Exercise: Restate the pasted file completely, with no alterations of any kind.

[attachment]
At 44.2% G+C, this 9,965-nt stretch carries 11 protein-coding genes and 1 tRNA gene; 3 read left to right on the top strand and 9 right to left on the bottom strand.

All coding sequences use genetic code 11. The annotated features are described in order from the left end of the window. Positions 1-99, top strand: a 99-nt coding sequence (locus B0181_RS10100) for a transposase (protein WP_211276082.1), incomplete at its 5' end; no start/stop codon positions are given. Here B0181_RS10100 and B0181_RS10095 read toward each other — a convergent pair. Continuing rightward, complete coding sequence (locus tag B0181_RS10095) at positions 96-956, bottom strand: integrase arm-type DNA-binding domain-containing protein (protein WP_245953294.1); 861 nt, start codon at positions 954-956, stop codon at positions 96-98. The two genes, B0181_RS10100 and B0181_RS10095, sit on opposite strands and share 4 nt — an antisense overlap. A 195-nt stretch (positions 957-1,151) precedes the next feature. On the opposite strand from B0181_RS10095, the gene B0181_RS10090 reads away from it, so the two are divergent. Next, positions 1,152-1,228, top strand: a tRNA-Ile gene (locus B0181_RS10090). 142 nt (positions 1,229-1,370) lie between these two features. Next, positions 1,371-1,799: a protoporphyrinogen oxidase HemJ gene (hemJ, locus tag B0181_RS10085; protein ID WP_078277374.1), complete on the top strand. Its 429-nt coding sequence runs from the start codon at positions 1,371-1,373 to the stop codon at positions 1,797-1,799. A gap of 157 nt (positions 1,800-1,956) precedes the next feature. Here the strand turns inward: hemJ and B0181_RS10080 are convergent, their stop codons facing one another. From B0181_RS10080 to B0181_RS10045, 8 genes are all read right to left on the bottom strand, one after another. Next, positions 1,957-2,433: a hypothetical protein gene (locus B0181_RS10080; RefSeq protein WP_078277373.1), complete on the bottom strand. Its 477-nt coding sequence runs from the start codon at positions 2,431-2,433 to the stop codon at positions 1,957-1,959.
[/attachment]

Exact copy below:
At 44.2% G+C, this 9,965-nt stretch carries 11 protein-coding genes and 1 tRNA gene; 3 read left to right on the top strand and 9 right to left on the bottom strand.

All coding sequences use genetic code 11. The annotated features are described in order from the left end of the window. Positions 1-99, top strand: a 99-nt coding sequence (locus B0181_RS10100) for a transposase (protein WP_211276082.1), incomplete at its 5' end; no start/stop codon positions are given. Here B0181_RS10100 and B0181_RS10095 read toward each other — a convergent pair. Continuing rightward, complete coding sequence (locus tag B0181_RS10095) at positions 96-956, bottom strand: integrase arm-type DNA-binding domain-containing protein (protein WP_245953294.1); 861 nt, start codon at positions 954-956, stop codon at positions 96-98. The two genes, B0181_RS10100 and B0181_RS10095, sit on opposite strands and share 4 nt — an antisense overlap. A 195-nt stretch (positions 957-1,151) precedes the next feature. On the opposite strand from B0181_RS10095, the gene B0181_RS10090 reads away from it, so the two are divergent. Next, positions 1,152-1,228, top strand: a tRNA-Ile gene (locus B0181_RS10090). 142 nt (positions 1,229-1,370) lie between these two features. Next, positions 1,371-1,799: a protoporphyrinogen oxidase HemJ gene (hemJ, locus tag B0181_RS10085; protein ID WP_078277374.1), complete on the top strand. Its 429-nt coding sequence runs from the start codon at positions 1,371-1,373 to the stop codon at positions 1,797-1,799. A gap of 157 nt (positions 1,800-1,956) precedes the next feature. Here the strand turns inward: hemJ and B0181_RS10080 are convergent, their stop codons facing one another. From B0181_RS10080 to B0181_RS10045, 8 genes are all read right to left on the bottom strand, one after another. Next, positions 1,957-2,433: a hypothetical protein gene (locus B0181_RS10080; RefSeq protein WP_078277373.1), complete on the bottom strand. Its 477-nt coding sequence runs from the start codon at positions 2,431-2,433 to the stop codon at positions 1,957-1,959.